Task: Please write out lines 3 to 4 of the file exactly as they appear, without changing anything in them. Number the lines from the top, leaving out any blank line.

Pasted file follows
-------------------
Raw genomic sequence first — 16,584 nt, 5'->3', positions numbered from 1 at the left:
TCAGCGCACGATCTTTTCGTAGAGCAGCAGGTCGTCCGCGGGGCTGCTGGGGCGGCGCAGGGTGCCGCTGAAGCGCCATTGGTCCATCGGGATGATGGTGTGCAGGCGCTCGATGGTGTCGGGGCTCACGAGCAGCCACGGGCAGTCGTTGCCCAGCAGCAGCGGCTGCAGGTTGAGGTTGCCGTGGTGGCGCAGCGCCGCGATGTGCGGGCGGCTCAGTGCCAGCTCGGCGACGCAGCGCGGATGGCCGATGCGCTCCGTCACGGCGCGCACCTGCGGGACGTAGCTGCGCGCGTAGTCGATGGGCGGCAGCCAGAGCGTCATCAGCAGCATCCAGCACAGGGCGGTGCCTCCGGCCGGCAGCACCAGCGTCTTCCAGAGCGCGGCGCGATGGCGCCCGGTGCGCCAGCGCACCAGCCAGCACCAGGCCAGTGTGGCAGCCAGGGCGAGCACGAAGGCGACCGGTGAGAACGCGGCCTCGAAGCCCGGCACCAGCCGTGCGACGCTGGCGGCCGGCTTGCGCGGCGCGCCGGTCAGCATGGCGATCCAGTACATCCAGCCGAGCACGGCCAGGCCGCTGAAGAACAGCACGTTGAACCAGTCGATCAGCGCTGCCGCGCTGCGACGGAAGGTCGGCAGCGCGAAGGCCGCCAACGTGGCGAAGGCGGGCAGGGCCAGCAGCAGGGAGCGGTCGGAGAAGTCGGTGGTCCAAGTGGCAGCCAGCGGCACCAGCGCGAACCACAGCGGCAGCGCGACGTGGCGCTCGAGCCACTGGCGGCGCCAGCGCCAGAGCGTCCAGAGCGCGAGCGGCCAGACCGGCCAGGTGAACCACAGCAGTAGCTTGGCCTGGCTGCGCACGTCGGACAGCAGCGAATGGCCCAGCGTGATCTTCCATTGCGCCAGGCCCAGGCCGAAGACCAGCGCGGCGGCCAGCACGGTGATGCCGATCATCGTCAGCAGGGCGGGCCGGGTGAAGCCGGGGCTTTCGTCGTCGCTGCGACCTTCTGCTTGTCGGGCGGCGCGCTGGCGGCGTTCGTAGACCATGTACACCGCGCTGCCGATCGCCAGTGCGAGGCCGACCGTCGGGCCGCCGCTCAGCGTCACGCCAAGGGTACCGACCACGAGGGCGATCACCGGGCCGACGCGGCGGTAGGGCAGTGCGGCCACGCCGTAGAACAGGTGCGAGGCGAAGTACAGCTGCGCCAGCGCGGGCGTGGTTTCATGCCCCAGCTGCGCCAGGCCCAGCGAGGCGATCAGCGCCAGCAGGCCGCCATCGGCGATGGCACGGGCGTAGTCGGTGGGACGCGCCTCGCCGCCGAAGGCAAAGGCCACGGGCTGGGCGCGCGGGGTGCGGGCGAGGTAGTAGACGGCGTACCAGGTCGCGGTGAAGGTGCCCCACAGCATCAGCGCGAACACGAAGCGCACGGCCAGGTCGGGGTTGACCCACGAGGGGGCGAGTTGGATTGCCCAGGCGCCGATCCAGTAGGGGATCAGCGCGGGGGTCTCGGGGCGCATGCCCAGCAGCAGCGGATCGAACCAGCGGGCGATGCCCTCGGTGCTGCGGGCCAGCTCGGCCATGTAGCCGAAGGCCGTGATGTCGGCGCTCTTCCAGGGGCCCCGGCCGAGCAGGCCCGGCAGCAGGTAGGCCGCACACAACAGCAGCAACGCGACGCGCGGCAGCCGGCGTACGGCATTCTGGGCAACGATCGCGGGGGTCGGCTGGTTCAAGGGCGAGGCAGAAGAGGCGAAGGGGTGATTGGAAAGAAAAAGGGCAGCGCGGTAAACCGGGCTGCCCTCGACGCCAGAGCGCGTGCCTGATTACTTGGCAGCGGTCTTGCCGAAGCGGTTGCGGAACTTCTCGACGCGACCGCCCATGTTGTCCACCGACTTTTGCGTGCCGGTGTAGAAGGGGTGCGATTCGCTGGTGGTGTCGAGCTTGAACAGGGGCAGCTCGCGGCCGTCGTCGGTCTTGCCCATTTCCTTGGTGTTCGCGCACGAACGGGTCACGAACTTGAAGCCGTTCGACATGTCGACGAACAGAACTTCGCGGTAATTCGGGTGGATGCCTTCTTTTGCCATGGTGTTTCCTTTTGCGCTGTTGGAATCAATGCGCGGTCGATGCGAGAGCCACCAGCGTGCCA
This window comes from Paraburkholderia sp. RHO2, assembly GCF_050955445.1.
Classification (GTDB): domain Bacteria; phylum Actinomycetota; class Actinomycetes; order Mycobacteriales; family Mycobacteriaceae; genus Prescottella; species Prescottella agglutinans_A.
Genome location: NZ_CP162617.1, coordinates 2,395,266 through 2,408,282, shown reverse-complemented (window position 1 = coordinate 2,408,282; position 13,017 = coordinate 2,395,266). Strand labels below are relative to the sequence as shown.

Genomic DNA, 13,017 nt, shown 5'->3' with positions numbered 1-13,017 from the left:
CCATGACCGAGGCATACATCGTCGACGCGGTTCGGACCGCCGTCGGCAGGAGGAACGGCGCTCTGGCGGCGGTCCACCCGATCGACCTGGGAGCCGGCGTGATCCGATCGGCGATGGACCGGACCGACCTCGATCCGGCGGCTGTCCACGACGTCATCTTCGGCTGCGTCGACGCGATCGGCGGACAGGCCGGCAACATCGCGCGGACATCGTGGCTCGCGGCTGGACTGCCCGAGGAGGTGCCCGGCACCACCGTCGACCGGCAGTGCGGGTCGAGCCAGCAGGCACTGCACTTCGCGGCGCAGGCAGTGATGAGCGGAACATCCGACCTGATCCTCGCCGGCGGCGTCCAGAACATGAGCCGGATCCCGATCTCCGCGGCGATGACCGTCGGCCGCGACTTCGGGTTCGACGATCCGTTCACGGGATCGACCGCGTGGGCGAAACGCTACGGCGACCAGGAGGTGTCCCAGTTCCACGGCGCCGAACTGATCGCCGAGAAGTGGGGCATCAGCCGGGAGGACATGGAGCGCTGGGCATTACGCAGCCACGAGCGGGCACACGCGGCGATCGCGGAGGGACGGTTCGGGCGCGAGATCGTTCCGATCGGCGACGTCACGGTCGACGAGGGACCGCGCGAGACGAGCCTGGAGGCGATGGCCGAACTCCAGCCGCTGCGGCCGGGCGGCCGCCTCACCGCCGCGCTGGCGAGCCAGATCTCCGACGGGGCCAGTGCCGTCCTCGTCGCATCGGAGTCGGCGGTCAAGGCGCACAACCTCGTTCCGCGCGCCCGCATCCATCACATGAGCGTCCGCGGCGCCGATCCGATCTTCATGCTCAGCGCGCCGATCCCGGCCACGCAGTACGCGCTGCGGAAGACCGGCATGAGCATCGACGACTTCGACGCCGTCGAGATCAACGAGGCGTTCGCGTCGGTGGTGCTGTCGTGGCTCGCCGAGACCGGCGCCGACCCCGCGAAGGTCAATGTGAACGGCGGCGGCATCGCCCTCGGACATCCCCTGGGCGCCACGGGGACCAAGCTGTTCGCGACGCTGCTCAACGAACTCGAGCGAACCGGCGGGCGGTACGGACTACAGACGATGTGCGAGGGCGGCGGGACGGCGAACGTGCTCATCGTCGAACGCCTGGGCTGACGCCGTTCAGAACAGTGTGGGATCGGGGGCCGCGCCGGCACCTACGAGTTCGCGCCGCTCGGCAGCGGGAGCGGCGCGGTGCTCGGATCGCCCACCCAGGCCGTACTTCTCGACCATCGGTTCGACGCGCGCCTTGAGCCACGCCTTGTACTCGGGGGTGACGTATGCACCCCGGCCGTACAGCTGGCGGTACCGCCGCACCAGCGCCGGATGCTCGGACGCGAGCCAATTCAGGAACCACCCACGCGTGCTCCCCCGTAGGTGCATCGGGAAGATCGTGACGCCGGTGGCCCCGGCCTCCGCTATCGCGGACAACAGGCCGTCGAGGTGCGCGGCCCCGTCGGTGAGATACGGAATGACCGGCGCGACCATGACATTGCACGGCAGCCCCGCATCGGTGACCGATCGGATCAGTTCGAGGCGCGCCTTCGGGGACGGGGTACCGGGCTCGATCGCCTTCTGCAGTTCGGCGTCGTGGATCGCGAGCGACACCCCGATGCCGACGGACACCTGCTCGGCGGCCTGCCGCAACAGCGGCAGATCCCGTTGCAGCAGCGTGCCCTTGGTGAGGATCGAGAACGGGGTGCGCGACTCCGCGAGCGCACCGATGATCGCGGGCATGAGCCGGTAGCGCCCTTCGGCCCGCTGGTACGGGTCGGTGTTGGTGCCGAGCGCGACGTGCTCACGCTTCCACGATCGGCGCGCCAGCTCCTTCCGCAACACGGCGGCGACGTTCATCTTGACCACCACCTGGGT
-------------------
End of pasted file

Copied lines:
This window comes from Paraburkholderia sp. RHO2, assembly GCF_050955445.1.
Classification (GTDB): domain Bacteria; phylum Actinomycetota; class Actinomycetes; order Mycobacteriales; family Mycobacteriaceae; genus Prescottella; species Prescottella agglutinans_A.